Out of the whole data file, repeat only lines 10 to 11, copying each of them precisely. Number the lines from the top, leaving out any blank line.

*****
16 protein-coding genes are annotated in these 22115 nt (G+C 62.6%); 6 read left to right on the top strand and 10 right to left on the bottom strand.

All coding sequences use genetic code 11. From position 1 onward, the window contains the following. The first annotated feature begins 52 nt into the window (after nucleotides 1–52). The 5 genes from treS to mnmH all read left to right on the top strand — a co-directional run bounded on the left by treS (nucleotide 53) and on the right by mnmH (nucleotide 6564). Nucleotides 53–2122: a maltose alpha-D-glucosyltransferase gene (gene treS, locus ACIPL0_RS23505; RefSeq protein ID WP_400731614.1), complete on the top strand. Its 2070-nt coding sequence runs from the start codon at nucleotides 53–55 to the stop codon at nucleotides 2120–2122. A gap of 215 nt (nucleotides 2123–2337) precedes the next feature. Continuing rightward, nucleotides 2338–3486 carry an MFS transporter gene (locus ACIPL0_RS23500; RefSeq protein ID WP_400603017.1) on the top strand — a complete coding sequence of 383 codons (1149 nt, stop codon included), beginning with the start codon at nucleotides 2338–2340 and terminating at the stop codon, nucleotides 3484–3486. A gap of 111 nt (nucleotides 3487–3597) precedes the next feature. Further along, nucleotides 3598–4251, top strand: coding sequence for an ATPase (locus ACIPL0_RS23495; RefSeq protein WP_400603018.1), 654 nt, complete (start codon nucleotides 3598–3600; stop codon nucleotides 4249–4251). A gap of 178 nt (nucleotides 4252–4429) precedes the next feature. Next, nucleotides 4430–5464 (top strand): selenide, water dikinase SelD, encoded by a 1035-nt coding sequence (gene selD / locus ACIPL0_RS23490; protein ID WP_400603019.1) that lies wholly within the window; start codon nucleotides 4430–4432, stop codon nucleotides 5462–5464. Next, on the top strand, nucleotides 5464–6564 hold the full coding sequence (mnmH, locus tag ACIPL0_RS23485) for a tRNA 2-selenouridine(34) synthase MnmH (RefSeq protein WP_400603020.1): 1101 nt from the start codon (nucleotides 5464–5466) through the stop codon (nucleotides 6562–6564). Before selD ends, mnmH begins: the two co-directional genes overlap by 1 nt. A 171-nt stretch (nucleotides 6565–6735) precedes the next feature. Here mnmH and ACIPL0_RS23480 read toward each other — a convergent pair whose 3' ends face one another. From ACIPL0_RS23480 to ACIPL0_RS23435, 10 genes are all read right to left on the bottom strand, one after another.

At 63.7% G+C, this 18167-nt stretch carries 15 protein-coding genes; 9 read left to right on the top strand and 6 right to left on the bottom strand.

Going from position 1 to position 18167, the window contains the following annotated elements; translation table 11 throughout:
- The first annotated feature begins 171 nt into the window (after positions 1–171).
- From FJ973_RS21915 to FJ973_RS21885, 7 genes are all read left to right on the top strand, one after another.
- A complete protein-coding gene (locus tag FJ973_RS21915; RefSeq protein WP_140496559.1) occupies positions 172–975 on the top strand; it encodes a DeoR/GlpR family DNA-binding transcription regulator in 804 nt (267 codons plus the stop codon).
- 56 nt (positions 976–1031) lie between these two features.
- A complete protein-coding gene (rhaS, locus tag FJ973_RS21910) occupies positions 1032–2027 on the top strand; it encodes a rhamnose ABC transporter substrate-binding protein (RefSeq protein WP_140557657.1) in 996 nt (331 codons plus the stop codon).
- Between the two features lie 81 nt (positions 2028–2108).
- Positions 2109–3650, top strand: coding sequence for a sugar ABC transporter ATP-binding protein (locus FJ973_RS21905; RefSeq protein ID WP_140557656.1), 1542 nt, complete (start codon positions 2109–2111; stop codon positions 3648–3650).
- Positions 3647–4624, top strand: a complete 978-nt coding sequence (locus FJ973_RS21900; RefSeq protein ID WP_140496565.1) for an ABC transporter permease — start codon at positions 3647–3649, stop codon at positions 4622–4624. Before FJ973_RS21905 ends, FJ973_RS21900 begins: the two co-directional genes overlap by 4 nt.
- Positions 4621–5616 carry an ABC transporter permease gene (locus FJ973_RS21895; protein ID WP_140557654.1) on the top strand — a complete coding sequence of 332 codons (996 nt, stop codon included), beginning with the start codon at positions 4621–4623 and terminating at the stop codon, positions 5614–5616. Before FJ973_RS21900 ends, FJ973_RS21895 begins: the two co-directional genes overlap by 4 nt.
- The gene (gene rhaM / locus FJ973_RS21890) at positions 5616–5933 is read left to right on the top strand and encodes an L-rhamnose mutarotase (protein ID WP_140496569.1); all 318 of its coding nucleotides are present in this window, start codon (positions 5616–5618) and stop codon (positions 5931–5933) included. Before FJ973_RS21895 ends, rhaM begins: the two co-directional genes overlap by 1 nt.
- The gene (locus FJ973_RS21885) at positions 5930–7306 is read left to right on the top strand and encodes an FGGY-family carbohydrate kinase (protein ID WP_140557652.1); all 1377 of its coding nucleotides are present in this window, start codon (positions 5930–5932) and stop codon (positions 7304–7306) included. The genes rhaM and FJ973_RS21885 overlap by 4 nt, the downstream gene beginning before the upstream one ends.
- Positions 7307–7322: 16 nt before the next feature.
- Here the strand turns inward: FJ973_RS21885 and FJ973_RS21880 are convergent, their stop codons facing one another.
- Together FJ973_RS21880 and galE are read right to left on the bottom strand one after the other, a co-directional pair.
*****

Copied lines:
- Between the two features lie 81 nt (positions 2028–2108).
- Positions 2109–3650, top strand: coding sequence for a sugar ABC transporter ATP-binding protein (locus FJ973_RS21905; RefSeq protein ID WP_140557656.1), 1542 nt, complete (start codon positions 2109–2111; stop codon positions 3648–3650).